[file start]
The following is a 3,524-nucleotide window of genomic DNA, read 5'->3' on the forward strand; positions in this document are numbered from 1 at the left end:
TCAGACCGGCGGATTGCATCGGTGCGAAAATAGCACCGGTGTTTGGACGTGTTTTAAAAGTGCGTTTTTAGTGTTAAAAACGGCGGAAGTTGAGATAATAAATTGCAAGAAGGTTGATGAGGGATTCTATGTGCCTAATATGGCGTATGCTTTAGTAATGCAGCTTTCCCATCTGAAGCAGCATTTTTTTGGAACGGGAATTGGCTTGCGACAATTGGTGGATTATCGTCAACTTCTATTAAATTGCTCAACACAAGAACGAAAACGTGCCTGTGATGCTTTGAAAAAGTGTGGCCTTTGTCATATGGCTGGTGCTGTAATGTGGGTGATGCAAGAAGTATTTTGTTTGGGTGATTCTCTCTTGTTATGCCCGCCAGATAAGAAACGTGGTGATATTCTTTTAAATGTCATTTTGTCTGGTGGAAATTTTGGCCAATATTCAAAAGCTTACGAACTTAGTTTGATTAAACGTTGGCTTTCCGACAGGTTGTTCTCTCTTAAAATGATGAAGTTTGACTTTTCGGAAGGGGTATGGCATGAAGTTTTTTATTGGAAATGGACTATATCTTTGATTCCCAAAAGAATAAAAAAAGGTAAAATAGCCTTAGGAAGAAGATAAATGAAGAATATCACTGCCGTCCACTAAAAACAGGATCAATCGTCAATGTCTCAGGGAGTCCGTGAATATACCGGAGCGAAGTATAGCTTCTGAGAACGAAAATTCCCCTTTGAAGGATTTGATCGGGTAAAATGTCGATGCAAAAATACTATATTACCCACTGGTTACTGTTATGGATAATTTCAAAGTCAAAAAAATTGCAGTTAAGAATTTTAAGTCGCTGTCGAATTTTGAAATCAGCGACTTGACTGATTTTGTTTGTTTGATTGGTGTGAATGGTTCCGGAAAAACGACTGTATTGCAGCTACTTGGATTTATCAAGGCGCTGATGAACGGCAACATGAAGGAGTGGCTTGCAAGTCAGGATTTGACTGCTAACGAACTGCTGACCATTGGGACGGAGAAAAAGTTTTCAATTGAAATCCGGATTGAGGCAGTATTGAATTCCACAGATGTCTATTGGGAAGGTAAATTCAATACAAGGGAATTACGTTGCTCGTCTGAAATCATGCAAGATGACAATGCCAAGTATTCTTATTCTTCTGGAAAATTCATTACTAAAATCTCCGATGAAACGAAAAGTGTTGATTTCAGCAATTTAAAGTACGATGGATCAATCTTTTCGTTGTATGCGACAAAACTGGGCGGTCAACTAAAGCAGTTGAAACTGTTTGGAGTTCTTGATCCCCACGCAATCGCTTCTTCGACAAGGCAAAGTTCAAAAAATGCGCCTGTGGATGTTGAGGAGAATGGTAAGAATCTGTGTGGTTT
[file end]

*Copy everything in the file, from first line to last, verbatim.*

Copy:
The following is a 3,524-nucleotide window of genomic DNA, read 5'->3' on the forward strand; positions in this document are numbered from 1 at the left end:
TCAGACCGGCGGATTGCATCGGTGCGAAAATAGCACCGGTGTTTGGACGTGTTTTAAAAGTGCGTTTTTAGTGTTAAAAACGGCGGAAGTTGAGATAATAAATTGCAAGAAGGTTGATGAGGGATTCTATGTGCCTAATATGGCGTATGCTTTAGTAATGCAGCTTTCCCATCTGAAGCAGCATTTTTTTGGAACGGGAATTGGCTTGCGACAATTGGTGGATTATCGTCAACTTCTATTAAATTGCTCAACACAAGAACGAAAACGTGCCTGTGATGCTTTGAAAAAGTGTGGCCTTTGTCATATGGCTGGTGCTGTAATGTGGGTGATGCAAGAAGTATTTTGTTTGGGTGATTCTCTCTTGTTATGCCCGCCAGATAAGAAACGTGGTGATATTCTTTTAAATGTCATTTTGTCTGGTGGAAATTTTGGCCAATATTCAAAAGCTTACGAACTTAGTTTGATTAAACGTTGGCTTTCCGACAGGTTGTTCTCTCTTAAAATGATGAAGTTTGACTTTTCGGAAGGGGTATGGCATGAAGTTTTTTATTGGAAATGGACTATATCTTTGATTCCCAAAAGAATAAAAAAAGGTAAAATAGCCTTAGGAAGAAGATAAATGAAGAATATCACTGCCGTCCACTAAAAACAGGATCAATCGTCAATGTCTCAGGGAGTCCGTGAATATACCGGAGCGAAGTATAGCTTCTGAGAACGAAAATTCCCCTTTGAAGGATTTGATCGGGTAAAATGTCGATGCAAAAATACTATATTACCCACTGGTTACTGTTATGGATAATTTCAAAGTCAAAAAAATTGCAGTTAAGAATTTTAAGTCGCTGTCGAATTTTGAAATCAGCGACTTGACTGATTTTGTTTGTTTGATTGGTGTGAATGGTTCCGGAAAAACGACTGTATTGCAGCTACTTGGATTTATCAAGGCGCTGATGAACGGCAACATGAAGGAGTGGCTTGCAAGTCAGGATTTGACTGCTAACGAACTGCTGACCATTGGGACGGAGAAAAAGTTTTCAATTGAAATCCGGATTGAGGCAGTATTGAATTCCACAGATGTCTATTGGGAAGGTAAATTCAATACAAGGGAATTACGTTGCTCGTCTGAAATCATGCAAGATGACAATGCCAAGTATTCTTATTCTTCTGGAAAATTCATTACTAAAATCTCCGATGAAACGAAAAGTGTTGATTTCAGCAATTTAAAGTACGATGGATCAATCTTTTCGTTGTATGCGACAAAACTGGGCGGTCAACTAAAGCAGTTGAAACTGTTTGGAGTTCTTGATCCCCACGCAATCGCTTCTTCGACAAGGCAAAGTTCAAAAAATGCGCCTGTGGATGTTGAGGAGAATGGTAAGAATCTGTGTGGTTT